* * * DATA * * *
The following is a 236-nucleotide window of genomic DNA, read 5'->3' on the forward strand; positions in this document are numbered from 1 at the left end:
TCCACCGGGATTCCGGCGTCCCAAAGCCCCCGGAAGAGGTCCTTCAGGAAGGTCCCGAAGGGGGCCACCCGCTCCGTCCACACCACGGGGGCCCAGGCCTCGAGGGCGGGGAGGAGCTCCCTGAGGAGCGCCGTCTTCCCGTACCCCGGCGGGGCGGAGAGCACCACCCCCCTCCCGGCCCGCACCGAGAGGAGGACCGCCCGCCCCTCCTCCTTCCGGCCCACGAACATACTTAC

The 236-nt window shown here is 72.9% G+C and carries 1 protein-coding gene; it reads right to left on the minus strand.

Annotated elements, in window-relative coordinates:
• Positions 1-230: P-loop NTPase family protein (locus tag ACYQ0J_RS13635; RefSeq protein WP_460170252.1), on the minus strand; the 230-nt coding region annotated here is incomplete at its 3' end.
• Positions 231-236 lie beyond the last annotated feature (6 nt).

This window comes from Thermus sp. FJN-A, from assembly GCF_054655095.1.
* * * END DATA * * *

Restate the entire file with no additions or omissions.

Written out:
The following is a 236-nucleotide window of genomic DNA, read 5'->3' on the forward strand; positions in this document are numbered from 1 at the left end:
TCCACCGGGATTCCGGCGTCCCAAAGCCCCCGGAAGAGGTCCTTCAGGAAGGTCCCGAAGGGGGCCACCCGCTCCGTCCACACCACGGGGGCCCAGGCCTCGAGGGCGGGGAGGAGCTCCCTGAGGAGCGCCGTCTTCCCGTACCCCGGCGGGGCGGAGAGCACCACCCCCCTCCCGGCCCGCACCGAGAGGAGGACCGCCCGCCCCTCCTCCTTCCGGCCCACGAACATACTTAC

The 236-nt window shown here is 72.9% G+C and carries 1 protein-coding gene; it reads right to left on the minus strand.

Annotated elements, in window-relative coordinates:
• Positions 1-230: P-loop NTPase family protein (locus tag ACYQ0J_RS13635; RefSeq protein WP_460170252.1), on the minus strand; the 230-nt coding region annotated here is incomplete at its 3' end.
• Positions 231-236 lie beyond the last annotated feature (6 nt).

This window comes from Thermus sp. FJN-A, from assembly GCF_054655095.1.